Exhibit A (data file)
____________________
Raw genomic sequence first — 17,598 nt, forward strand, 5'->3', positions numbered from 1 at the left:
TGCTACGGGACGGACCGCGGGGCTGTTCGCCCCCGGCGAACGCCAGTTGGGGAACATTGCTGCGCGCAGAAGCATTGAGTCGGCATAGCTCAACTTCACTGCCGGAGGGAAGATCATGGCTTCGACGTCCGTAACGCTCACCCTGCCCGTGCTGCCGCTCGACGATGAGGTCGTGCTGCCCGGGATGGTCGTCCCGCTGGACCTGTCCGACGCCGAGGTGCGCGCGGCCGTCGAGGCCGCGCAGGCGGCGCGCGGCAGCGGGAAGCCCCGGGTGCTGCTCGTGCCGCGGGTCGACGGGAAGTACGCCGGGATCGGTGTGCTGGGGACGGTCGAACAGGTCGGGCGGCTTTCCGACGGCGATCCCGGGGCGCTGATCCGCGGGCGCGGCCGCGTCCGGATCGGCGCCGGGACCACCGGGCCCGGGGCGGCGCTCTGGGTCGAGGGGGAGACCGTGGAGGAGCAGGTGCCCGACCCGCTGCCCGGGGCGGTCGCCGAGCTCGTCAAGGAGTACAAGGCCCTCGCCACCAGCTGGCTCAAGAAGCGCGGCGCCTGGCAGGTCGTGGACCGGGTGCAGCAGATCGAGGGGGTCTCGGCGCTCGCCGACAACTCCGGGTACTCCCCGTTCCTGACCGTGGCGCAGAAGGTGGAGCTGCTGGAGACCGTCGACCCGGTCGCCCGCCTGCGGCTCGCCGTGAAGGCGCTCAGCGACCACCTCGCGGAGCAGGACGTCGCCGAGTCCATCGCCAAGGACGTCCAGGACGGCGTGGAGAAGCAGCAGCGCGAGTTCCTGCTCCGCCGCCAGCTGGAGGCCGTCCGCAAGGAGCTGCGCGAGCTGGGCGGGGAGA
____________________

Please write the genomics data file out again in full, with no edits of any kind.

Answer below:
Raw genomic sequence first — 17,598 nt, forward strand, 5'->3', positions numbered from 1 at the left:
TGCTACGGGACGGACCGCGGGGCTGTTCGCCCCCGGCGAACGCCAGTTGGGGAACATTGCTGCGCGCAGAAGCATTGAGTCGGCATAGCTCAACTTCACTGCCGGAGGGAAGATCATGGCTTCGACGTCCGTAACGCTCACCCTGCCCGTGCTGCCGCTCGACGATGAGGTCGTGCTGCCCGGGATGGTCGTCCCGCTGGACCTGTCCGACGCCGAGGTGCGCGCGGCCGTCGAGGCCGCGCAGGCGGCGCGCGGCAGCGGGAAGCCCCGGGTGCTGCTCGTGCCGCGGGTCGACGGGAAGTACGCCGGGATCGGTGTGCTGGGGACGGTCGAACAGGTCGGGCGGCTTTCCGACGGCGATCCCGGGGCGCTGATCCGCGGGCGCGGCCGCGTCCGGATCGGCGCCGGGACCACCGGGCCCGGGGCGGCGCTCTGGGTCGAGGGGGAGACCGTGGAGGAGCAGGTGCCCGACCCGCTGCCCGGGGCGGTCGCCGAGCTCGTCAAGGAGTACAAGGCCCTCGCCACCAGCTGGCTCAAGAAGCGCGGCGCCTGGCAGGTCGTGGACCGGGTGCAGCAGATCGAGGGGGTCTCGGCGCTCGCCGACAACTCCGGGTACTCCCCGTTCCTGACCGTGGCGCAGAAGGTGGAGCTGCTGGAGACCGTCGACCCGGTCGCCCGCCTGCGGCTCGCCGTGAAGGCGCTCAGCGACCACCTCGCGGAGCAGGACGTCGCCGAGTCCATCGCCAAGGACGTCCAGGACGGCGTGGAGAAGCAGCAGCGCGAGTTCCTGCTCCGCCGCCAGCTGGAGGCCGTCCGCAAGGAGCTGCGCGAGCTGGGCGGGGAGA